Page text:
Theory and Decision

, Volume 81, Issue 1, pp 33–52 | Cite as

Veto players and equilibrium uniqueness in the Baron–Ferejohn model

Article

Abstract

In political economy, the seminal contribution of the Baron–Ferejohn bargaining model constitutes an important milestone for the study of legislative policy making. In this paper, we analyze a particular equilibrium characteristic of this model, equilibrium uniqueness. The Baron–Ferejohn model yields a class of payoff-unique stationary subgame perfect equilibria (SSPE) in which players’ equilibrium strategies are not uniquely determined. We first provide a formal proof of the multiplicity of equilibrium strategies. This also enables us to establish some important properties of SSPE. We then introduce veto players into the original Baron–Ferejohn model. We state the conditions under which the new model has a unique SSPE not only in terms of payoffs but also in terms of players’ equilibrium strategies.

Keywords

Multilateral bargaining Equilibrium uniqueness Veto players 

References

  1. Baron, D. P., & Ferejohn, J. A. (1989). Bargaining in legislatures. American Political Science Review, 83, 1181–1206.CrossRefGoogle Scholar
  2. Baron, D. P., & Kalai, E. (1993). The simplest equilibrium of a majority-rule division game. Journal of Economic Theory, 61, 290–301.CrossRefGoogle Scholar
  3. Bowen, T. R. (2014). Legislated protection and the WTO. International Economic Review (forthcoming).Google Scholar
  4. Celik, L., Karabay, B., & McLaren, J. (2013). Trade policy making in a model of legislative bargaining. Journal of International Economics, 91, 179–190.CrossRefGoogle Scholar
  5. Celik, L., Karabay, B., & McLaren, J. (2015). When is it optimal to delegate? The theory of fast-track authority. American Economic Journal: Microeconomics, 7, 347–389.Google Scholar
  6. Diermeier, D., & Merlo, A. (2004). An empirical investigation of coalitional bargaining procedures. Journal of Public Economics, 88, 783–797.CrossRefGoogle Scholar
  7. Diermeier, D., & van Roozendaal, P. (1998). The duration of cabinet formation processes in Western multi-party democracies. British Journal of Political Science, 28, 609–626.CrossRefGoogle Scholar
  8. Eraslan, H. (2002). Uniqueness of stationary equilibrium payoffs in the Baron-Ferejohn model. Journal of Economic Theory, 103, 11–30.CrossRefGoogle Scholar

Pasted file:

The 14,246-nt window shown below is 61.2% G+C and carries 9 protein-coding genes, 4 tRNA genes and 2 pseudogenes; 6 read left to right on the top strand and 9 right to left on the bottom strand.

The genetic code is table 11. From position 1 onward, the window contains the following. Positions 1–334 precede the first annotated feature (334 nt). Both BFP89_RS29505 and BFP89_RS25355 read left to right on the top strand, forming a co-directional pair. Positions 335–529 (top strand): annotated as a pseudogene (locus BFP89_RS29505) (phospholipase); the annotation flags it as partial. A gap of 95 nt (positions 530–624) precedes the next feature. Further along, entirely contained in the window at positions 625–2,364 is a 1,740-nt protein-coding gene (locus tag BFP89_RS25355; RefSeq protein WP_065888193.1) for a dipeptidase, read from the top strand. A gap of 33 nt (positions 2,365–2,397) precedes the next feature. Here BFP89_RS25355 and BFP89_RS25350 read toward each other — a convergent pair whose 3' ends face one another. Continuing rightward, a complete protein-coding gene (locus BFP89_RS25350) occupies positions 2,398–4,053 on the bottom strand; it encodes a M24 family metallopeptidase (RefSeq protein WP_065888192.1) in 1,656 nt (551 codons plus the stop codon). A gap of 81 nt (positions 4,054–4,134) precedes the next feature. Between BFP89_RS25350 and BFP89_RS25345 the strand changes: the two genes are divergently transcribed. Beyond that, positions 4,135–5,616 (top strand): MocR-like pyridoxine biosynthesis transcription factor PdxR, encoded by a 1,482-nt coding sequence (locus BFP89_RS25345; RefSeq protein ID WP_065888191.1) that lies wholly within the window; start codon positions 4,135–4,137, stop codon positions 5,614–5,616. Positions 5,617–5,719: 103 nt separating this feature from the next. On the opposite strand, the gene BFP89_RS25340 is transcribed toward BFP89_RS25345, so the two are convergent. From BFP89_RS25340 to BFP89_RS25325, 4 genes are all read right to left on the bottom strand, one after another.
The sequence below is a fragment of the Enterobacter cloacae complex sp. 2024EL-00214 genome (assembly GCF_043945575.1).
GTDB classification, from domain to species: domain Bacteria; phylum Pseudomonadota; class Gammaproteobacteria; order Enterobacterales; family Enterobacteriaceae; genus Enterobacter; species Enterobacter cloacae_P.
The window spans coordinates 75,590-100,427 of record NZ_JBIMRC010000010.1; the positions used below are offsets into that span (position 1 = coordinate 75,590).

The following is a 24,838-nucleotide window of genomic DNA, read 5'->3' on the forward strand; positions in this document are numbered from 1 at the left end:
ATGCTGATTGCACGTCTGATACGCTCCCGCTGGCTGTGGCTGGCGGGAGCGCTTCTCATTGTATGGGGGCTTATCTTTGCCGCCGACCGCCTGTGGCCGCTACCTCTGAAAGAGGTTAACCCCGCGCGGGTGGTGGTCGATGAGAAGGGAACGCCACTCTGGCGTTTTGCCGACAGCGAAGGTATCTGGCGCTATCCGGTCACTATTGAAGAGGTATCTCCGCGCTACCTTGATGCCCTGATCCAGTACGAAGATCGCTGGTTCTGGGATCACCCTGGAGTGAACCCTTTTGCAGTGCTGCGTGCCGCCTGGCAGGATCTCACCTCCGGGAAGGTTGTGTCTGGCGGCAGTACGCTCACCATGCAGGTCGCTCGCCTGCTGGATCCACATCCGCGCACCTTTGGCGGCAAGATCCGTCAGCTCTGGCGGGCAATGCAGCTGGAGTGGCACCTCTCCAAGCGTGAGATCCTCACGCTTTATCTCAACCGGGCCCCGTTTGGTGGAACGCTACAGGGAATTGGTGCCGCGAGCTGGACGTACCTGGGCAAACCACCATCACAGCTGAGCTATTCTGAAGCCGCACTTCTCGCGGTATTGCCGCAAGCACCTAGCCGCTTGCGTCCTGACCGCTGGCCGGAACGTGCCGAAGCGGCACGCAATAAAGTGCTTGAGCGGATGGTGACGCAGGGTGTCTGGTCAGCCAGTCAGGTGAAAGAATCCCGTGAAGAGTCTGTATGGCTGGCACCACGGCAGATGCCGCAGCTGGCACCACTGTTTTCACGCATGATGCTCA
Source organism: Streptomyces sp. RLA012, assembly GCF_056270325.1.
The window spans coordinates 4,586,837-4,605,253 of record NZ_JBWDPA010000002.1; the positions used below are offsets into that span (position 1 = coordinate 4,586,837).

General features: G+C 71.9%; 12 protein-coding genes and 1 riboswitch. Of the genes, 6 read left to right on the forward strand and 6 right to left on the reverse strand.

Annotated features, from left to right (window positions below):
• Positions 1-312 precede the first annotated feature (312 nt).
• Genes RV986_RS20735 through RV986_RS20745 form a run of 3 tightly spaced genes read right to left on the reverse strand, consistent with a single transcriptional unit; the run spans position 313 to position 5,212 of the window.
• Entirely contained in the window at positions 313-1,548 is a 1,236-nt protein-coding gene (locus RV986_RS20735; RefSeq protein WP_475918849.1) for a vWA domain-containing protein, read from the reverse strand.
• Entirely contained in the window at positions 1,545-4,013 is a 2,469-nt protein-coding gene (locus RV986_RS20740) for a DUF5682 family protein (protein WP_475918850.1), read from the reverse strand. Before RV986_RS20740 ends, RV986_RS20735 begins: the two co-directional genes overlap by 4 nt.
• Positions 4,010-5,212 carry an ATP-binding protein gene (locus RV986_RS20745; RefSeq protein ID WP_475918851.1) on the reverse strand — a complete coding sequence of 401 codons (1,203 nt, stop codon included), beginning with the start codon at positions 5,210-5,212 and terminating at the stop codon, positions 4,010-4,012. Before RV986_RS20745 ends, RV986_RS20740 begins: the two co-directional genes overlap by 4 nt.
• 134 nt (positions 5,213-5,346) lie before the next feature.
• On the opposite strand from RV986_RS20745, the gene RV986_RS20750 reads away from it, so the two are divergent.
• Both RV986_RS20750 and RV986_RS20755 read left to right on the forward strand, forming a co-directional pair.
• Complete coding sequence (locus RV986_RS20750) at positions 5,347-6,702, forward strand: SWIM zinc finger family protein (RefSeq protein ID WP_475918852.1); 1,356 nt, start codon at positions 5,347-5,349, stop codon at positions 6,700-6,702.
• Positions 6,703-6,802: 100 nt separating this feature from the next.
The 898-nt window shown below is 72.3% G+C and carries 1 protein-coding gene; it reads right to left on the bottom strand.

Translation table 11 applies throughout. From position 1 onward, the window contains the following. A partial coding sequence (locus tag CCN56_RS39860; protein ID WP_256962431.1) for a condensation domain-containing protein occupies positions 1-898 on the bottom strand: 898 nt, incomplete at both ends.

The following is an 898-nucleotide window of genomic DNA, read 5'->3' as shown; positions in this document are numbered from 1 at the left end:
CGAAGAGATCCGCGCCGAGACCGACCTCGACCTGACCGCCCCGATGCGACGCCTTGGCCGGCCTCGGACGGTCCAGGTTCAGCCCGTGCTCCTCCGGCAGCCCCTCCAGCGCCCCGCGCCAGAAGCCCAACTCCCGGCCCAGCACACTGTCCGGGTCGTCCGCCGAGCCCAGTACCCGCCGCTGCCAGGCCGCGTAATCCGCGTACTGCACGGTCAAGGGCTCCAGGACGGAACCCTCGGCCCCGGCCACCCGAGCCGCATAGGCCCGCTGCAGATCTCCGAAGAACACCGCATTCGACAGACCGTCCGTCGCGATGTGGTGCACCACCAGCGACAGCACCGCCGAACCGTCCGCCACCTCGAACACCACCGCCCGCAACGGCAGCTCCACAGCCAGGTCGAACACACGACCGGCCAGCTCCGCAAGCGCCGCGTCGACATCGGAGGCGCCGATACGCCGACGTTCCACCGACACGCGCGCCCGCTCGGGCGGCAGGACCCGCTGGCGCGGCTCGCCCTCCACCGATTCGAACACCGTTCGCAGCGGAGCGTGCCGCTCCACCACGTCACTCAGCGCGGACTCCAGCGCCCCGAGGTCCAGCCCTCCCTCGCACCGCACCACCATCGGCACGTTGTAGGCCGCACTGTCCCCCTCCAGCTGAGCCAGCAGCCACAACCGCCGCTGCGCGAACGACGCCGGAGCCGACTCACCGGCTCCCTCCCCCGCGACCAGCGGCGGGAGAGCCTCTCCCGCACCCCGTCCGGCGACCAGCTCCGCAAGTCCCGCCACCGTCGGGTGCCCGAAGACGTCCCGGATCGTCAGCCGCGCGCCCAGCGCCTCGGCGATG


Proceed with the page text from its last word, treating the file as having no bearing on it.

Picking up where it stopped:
9. Fudenberg, D., & Tirole, J. (1991). Game Theory. Cambridge, MA: MIT Press.Google Scholar
  10. Laver, M., & Schofield, N. (1998). Multiparty Government: The Politics of Coalition in Europe. Ann Arbor: University of Michigan Press.CrossRefGoogle Scholar
  11. McCarty, N. M. (2000a). Presidential pork: executive veto power and distributive politics. American Political Science Review, 94, 117–129.CrossRefGoogle Scholar
  12. McCarty, N. M. (2000b). Proposal rights, veto rights, and political bargaining. American Journal of Political Science, 44, 506–522.CrossRefGoogle Scholar
  13. Müller, W., & Strøm, K. (2000). Coalition Governments in Western Europe. Oxford: Oxford University Press.Google Scholar
  14. Nunnari, S. (2012). Dynamic legislative bargaining with veto power. Working paper, University of California, San Diego.Google Scholar
  15. Primo, D. M. (2006). Stop us before we spend again: institutional constraints on government spending. Economics and Politics, 18, 269–312.CrossRefGoogle Scholar
  16. Primo, D. M. (2007). A comment on Baron and Ferejohn (1989): The open rule equilibrium and coalition formation. Public Choice, 130, 129–135.CrossRefGoogle Scholar
  17. Riker, W. H. (1962). The Theory of Political Coalitions. New Haven: Yale University Press.Google Scholar
  18. Snyder, J., Ting, M., & Ansolabehere, S. (2005). Legislative bargaining under weighted voting. American Economic Review, 95, 981–1004.CrossRefGoogle Scholar
  19. Tsebelis, G. (2002). Veto Players: How Political Institutions Work. Cambridge: MIT Press.CrossRefGoogle Scholar
  20. Winter, E. (1996). Voting and vetoing. American Political Science Review, 90, 813–823.CrossRefGoogle Scholar

Copyright information

© Springer Science+Business Media New York 2015

Authors and Affiliations

  1. 1.National Research University Higher School of EconomicsMoscowRussia
  2. 2.CERGE-EI (A Joint Workplace of Charles University and the Economics Institute of the Academy of Sciences of the Czech Republic)PragueCzech Republic
  3. 3.School of Economics, Finance and MarketingRMIT UniversityMelbourneAustralia

Personalised recommendations